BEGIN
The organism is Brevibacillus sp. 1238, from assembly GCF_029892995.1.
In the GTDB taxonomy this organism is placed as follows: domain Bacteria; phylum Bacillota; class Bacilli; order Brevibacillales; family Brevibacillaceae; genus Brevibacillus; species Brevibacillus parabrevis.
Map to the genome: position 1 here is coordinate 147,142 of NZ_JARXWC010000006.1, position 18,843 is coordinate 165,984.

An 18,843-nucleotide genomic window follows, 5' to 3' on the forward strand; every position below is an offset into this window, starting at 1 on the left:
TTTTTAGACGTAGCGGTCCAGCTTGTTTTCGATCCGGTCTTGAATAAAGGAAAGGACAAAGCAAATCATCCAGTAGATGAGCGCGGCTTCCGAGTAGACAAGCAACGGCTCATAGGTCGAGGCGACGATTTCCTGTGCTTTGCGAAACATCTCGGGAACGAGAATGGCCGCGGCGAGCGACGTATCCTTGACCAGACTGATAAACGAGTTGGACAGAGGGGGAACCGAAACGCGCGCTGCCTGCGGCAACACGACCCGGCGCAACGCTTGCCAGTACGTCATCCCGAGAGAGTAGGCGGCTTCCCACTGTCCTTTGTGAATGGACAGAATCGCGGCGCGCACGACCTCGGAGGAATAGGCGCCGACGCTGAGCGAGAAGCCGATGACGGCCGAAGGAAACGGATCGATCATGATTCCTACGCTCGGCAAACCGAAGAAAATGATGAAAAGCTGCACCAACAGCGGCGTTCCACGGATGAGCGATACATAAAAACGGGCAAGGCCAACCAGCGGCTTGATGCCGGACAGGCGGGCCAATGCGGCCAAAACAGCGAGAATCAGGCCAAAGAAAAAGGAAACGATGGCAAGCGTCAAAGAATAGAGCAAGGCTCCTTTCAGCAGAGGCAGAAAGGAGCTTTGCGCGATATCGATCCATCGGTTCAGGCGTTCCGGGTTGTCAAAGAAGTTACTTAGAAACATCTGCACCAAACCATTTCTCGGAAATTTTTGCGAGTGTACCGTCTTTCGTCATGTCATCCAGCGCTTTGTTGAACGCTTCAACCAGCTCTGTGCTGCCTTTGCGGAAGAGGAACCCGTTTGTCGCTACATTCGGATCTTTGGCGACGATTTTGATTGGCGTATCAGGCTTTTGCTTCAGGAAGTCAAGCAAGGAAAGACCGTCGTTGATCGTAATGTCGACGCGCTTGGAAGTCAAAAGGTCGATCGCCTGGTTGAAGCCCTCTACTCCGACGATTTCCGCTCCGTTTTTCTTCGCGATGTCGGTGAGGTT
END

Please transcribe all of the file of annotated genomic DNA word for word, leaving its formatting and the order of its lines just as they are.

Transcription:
The organism is Brevibacillus sp. 1238, from assembly GCF_029892995.1.
In the GTDB taxonomy this organism is placed as follows: domain Bacteria; phylum Bacillota; class Bacilli; order Brevibacillales; family Brevibacillaceae; genus Brevibacillus; species Brevibacillus parabrevis.
Map to the genome: position 1 here is coordinate 147,142 of NZ_JARXWC010000006.1, position 18,843 is coordinate 165,984.

An 18,843-nucleotide genomic window follows, 5' to 3' on the forward strand; every position below is an offset into this window, starting at 1 on the left:
TTTTTAGACGTAGCGGTCCAGCTTGTTTTCGATCCGGTCTTGAATAAAGGAAAGGACAAAGCAAATCATCCAGTAGATGAGCGCGGCTTCCGAGTAGACAAGCAACGGCTCATAGGTCGAGGCGACGATTTCCTGTGCTTTGCGAAACATCTCGGGAACGAGAATGGCCGCGGCGAGCGACGTATCCTTGACCAGACTGATAAACGAGTTGGACAGAGGGGGAACCGAAACGCGCGCTGCCTGCGGCAACACGACCCGGCGCAACGCTTGCCAGTACGTCATCCCGAGAGAGTAGGCGGCTTCCCACTGTCCTTTGTGAATGGACAGAATCGCGGCGCGCACGACCTCGGAGGAATAGGCGCCGACGCTGAGCGAGAAGCCGATGACGGCCGAAGGAAACGGATCGATCATGATTCCTACGCTCGGCAAACCGAAGAAAATGATGAAAAGCTGCACCAACAGCGGCGTTCCACGGATGAGCGATACATAAAAACGGGCAAGGCCAACCAGCGGCTTGATGCCGGACAGGCGGGCCAATGCGGCCAAAACAGCGAGAATCAGGCCAAAGAAAAAGGAAACGATGGCAAGCGTCAAAGAATAGAGCAAGGCTCCTTTCAGCAGAGGCAGAAAGGAGCTTTGCGCGATATCGATCCATCGGTTCAGGCGTTCCGGGTTGTCAAAGAAGTTACTTAGAAACATCTGCACCAAACCATTTCTCGGAAATTTTTGCGAGTGTACCGTCTTTCGTCATGTCATCCAGCGCTTTGTTGAACGCTTCAACCAGCTCTGTGCTGCCTTTGCGGAAGAGGAACCCGTTTGTCGCTACATTCGGATCTTTGGCGACGATTTTGATTGGCGTATCAGGCTTTTGCTTCAGGAAGTCAAGCAAGGAAAGACCGTCGTTGATCGTAATGTCGACGCGCTTGGAAGTCAAAAGGTCGATCGCCTGGTTGAAGCCCTCTACTCCGACGATTTCCGCTCCGTTTTTCTTCGCGATGTCGGTGAGGTT